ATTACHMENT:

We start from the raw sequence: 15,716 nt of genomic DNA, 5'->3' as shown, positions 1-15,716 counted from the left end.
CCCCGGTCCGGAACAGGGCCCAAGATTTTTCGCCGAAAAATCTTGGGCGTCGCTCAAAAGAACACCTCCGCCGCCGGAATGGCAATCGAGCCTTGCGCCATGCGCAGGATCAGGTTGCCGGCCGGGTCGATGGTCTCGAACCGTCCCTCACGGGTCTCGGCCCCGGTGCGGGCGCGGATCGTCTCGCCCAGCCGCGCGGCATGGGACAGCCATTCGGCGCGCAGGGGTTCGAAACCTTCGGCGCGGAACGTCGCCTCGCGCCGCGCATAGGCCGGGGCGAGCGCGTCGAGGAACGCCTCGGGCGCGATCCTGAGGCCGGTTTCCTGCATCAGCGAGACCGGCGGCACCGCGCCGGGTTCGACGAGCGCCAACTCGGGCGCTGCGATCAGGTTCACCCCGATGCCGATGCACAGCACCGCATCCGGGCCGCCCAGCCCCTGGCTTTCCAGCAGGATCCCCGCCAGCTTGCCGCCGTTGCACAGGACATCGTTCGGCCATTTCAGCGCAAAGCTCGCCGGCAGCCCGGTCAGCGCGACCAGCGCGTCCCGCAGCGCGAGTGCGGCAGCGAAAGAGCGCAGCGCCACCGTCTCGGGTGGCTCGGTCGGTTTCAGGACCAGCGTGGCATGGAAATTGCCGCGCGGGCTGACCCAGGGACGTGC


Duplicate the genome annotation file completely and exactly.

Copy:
We start from the raw sequence: 15,716 nt of genomic DNA, 5'->3' as shown, positions 1-15,716 counted from the left end.
CCCCGGTCCGGAACAGGGCCCAAGATTTTTCGCCGAAAAATCTTGGGCGTCGCTCAAAAGAACACCTCCGCCGCCGGAATGGCAATCGAGCCTTGCGCCATGCGCAGGATCAGGTTGCCGGCCGGGTCGATGGTCTCGAACCGTCCCTCACGGGTCTCGGCCCCGGTGCGGGCGCGGATCGTCTCGCCCAGCCGCGCGGCATGGGACAGCCATTCGGCGCGCAGGGGTTCGAAACCTTCGGCGCGGAACGTCGCCTCGCGCCGCGCATAGGCCGGGGCGAGCGCGTCGAGGAACGCCTCGGGCGCGATCCTGAGGCCGGTTTCCTGCATCAGCGAGACCGGCGGCACCGCGCCGGGTTCGACGAGCGCCAACTCGGGCGCTGCGATCAGGTTCACCCCGATGCCGATGCACAGCACCGCATCCGGGCCGCCCAGCCCCTGGCTTTCCAGCAGGATCCCCGCCAGCTTGCCGCCGTTGCACAGGACATCGTTCGGCCATTTCAGCGCAAAGCTCGCCGGCAGCCCGGTCAGCGCGACCAGCGCGTCCCGCAGCGCGAGTGCGGCAGCGAAAGAGCGCAGCGCCACCGTCTCGGGTGGCTCGGTCGGTTTCAGGACCAGCGTGGCATGGAAATTGCCGCGCGGGCTGACCCAGGGACGTGC